BSMs are usually synthetic in that they are produced from sintering chemically formed compounds or through precipitation wet chemical route. As these synthetic BSMs are chemically created, their physical properties are easily altered and reproduced. The microstructure of the synthetic BSMs can be optimized to mimic human cancellous bone by adjusting the chemical formulations as well as optimizing its osteoconductive properties. Within the United States, the Food and Drug Administration (FDA) has limited the regulatory clearance of most of these synthetic BSMs to being used when the void is minor or non–load bearing when used in isolation. In Europe, regulatory clearances have permitted third-generation premix CPCs and augmented fixation devices to be widely available.


There are several synthetic BSMs currently available, including hydroxyapatite (HA), tricalcium phosphate (TCP), CPCs, and glass ceramics. HA is similar to the mineral component of natural bone, is a naturally occurring mineral form of calcium apatite, and is considered extremely biocompatible. Synthetic HAs in their many forms are one of the most common BSMs used. TCP, another common compound of bone, acts efficiently as an osteoconductive scaffold and is more soluble and less crystalline than HA allowing it to be more readily resorbed. TCP exists in 2 forms: alpha (α) and beta (β) TCP. α-TCP is more soluble than β-TCP and resorbs faster in vivo.


Biphasic calcium phosphates are produced by combinations of calcium phosphates, such as HA and TCP. Its rate of resorption depends on the amount of each used to generate the BSM.


Calcium sulfates are also often used as a BSM. Calcium sulfates can dissolve and resorb extremely quickly, usually within a period of weeks, which renders it unsuitable for instances whereby long-term scaffolding is required for growth.


Longer-acting osteoconductive BSMs address the clinical problems of insufficient bone quality or quantity. In intraarticular fractures, proper placement of flowable CPCs may retard the influx of synovial fluid, which contains antiangiogenic factors that may compromise revascularization of the fracture site. However, there are critical factors the orthopedic surgeon needs to be aware of to ensure safe and effective use of these materials. Common clinical concerns include



  • 1.

    Infection/contamination at the injury site


  • 2.

    Neoplasm/cystic processes within Osteolytic voids at the injury site


  • 3.

    The extent of surgically induced defects from osteotomies and arthroplasty as to gross structural stability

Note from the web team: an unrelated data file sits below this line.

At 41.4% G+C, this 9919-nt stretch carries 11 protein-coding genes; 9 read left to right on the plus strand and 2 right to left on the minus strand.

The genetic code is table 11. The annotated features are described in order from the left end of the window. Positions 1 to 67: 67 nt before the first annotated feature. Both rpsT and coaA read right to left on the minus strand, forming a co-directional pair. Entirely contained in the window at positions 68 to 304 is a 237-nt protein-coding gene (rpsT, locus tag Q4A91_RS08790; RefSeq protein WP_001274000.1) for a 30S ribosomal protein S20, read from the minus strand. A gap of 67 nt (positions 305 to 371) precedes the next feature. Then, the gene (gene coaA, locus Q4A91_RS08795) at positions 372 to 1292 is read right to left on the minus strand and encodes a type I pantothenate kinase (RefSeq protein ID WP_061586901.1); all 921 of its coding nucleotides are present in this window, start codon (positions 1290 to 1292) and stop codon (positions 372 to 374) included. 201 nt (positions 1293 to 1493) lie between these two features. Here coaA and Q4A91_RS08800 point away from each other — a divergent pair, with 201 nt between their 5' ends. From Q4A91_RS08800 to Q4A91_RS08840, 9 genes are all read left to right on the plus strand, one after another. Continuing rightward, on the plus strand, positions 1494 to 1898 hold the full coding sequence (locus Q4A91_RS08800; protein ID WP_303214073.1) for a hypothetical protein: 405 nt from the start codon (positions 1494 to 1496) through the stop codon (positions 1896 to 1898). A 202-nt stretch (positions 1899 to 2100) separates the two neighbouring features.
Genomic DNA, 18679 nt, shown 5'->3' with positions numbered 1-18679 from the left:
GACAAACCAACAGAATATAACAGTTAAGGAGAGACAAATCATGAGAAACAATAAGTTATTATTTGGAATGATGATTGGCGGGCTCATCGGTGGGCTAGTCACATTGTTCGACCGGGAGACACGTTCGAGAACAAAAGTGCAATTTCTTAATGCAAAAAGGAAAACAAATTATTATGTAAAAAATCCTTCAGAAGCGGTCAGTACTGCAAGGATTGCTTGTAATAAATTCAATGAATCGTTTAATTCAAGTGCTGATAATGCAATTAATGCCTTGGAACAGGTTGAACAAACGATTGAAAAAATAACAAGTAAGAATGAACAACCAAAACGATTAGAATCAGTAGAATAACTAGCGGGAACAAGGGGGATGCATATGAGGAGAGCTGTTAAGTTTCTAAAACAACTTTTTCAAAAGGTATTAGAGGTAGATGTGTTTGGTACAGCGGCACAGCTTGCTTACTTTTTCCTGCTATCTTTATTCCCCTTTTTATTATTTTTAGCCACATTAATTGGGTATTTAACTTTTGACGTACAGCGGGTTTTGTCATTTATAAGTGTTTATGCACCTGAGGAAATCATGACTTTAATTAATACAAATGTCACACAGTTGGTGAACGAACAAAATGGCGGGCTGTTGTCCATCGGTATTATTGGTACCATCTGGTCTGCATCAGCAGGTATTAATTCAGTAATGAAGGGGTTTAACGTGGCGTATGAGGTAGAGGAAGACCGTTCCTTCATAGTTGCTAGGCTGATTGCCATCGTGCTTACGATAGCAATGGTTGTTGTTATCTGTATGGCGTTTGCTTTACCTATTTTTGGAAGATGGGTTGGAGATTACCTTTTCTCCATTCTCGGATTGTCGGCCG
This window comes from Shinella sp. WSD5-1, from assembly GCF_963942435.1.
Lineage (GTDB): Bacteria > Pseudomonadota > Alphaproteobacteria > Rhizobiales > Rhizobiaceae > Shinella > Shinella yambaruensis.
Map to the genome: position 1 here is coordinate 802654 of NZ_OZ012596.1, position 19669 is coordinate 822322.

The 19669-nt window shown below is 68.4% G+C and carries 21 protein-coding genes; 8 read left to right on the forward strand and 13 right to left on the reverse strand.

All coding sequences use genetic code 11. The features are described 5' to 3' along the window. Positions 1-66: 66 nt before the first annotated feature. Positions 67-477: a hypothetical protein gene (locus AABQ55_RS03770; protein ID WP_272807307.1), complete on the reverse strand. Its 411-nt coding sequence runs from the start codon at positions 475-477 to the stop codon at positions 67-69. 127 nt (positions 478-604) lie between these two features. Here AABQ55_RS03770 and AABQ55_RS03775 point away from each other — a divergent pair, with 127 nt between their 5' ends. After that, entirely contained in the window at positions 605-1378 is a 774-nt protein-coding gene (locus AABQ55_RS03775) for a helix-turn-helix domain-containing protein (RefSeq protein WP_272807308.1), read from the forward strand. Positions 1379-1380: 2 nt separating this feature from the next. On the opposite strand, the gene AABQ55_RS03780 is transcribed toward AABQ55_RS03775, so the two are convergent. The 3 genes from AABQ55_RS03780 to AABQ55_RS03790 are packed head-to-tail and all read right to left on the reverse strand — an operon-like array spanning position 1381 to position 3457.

• 4.

    Reconstruction of open fractures with bone extrusion and loss


  • 5.

    Analysis of impaction loss with periarticular metaphyseal of the intraarticular components of cartilage and soft tissues combined with the cancellous and cortical bone loss


  • 6.

    Osteopenia compromising bone implant anchorage





Implant stabilization and augmentation: polymethyl methacrylate versus bone substitute materials


The initial concepts of implant stabilization at the interface of the bone implant junction were developed for total joint arthroplasty by Charnley in 1958. Since then there has been an abundance of material specifically developed for implant stabilization and augmentation. For a surgeon, the selection of which material to use for an indication, the method to prepare it, and how to place it in the optimal position are critical factors in whether to choose products composed of polymethyl methacrylate (PMMA), BSMs, or other augmentation materials. Fig. 2 illustrates and compares the differences between bone cement (PMMA) and CPCs.




Fig. 2


Implant stabilization and augmentation. This figure illustrates and compares the differences between bone cement (products composed of PMMA) and CPCs.


Bone cement or PMMA is a biostable polymer of carbon (C 5 O 2 H 8 ) n , also known as acrylic, that undergoes polymerization when activated as opposed to the crystallization process of the calcium orthophosphate cements and has no potential for remodeling. Harrington and Johnston and Bartucci and colleagues reported the use of PMMA in fracture care in osteoporotic fractures, but initial results were compromised by the inhibition of fracture healing. Additionally, difficulties with extravasation and requisite high-pressure injection methods discouraged widespread use in nonpathologic fractures.